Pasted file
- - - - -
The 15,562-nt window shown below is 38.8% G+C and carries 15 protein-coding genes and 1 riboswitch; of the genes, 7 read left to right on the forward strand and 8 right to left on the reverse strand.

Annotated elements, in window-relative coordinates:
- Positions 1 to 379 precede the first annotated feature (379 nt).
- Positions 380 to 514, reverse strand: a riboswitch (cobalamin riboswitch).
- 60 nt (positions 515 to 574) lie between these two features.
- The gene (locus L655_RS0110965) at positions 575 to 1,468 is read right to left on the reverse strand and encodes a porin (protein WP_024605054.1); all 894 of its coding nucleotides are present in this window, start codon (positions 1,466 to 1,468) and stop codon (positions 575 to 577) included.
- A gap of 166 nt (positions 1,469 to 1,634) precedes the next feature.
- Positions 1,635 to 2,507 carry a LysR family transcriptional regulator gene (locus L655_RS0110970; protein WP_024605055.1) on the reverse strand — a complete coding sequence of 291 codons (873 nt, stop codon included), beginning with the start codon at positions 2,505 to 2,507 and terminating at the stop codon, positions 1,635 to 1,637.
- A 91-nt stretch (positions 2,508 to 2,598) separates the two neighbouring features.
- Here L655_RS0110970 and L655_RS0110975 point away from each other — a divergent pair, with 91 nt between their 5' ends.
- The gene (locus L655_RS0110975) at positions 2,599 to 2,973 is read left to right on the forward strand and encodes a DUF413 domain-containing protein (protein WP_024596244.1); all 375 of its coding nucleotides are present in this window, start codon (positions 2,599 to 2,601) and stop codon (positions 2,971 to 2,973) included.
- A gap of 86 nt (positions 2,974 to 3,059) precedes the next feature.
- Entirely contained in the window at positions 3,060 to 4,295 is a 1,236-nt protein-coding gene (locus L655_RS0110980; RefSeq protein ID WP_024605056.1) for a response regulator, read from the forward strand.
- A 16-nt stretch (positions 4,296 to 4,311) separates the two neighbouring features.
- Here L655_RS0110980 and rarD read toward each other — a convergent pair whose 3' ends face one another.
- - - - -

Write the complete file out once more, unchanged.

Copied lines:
The 15,562-nt window shown below is 38.8% G+C and carries 15 protein-coding genes and 1 riboswitch; of the genes, 7 read left to right on the forward strand and 8 right to left on the reverse strand.

Annotated elements, in window-relative coordinates:
- Positions 1 to 379 precede the first annotated feature (379 nt).
- Positions 380 to 514, reverse strand: a riboswitch (cobalamin riboswitch).
- 60 nt (positions 515 to 574) lie between these two features.
- The gene (locus L655_RS0110965) at positions 575 to 1,468 is read right to left on the reverse strand and encodes a porin (protein WP_024605054.1); all 894 of its coding nucleotides are present in this window, start codon (positions 1,466 to 1,468) and stop codon (positions 575 to 577) included.
- A gap of 166 nt (positions 1,469 to 1,634) precedes the next feature.
- Positions 1,635 to 2,507 carry a LysR family transcriptional regulator gene (locus L655_RS0110970; protein WP_024605055.1) on the reverse strand — a complete coding sequence of 291 codons (873 nt, stop codon included), beginning with the start codon at positions 2,505 to 2,507 and terminating at the stop codon, positions 1,635 to 1,637.
- A 91-nt stretch (positions 2,508 to 2,598) separates the two neighbouring features.
- Here L655_RS0110970 and L655_RS0110975 point away from each other — a divergent pair, with 91 nt between their 5' ends.
- The gene (locus L655_RS0110975) at positions 2,599 to 2,973 is read left to right on the forward strand and encodes a DUF413 domain-containing protein (protein WP_024596244.1); all 375 of its coding nucleotides are present in this window, start codon (positions 2,599 to 2,601) and stop codon (positions 2,971 to 2,973) included.
- A gap of 86 nt (positions 2,974 to 3,059) precedes the next feature.
- Entirely contained in the window at positions 3,060 to 4,295 is a 1,236-nt protein-coding gene (locus L655_RS0110980; RefSeq protein ID WP_024605056.1) for a response regulator, read from the forward strand.
- A 16-nt stretch (positions 4,296 to 4,311) separates the two neighbouring features.
- Here L655_RS0110980 and rarD read toward each other — a convergent pair whose 3' ends face one another.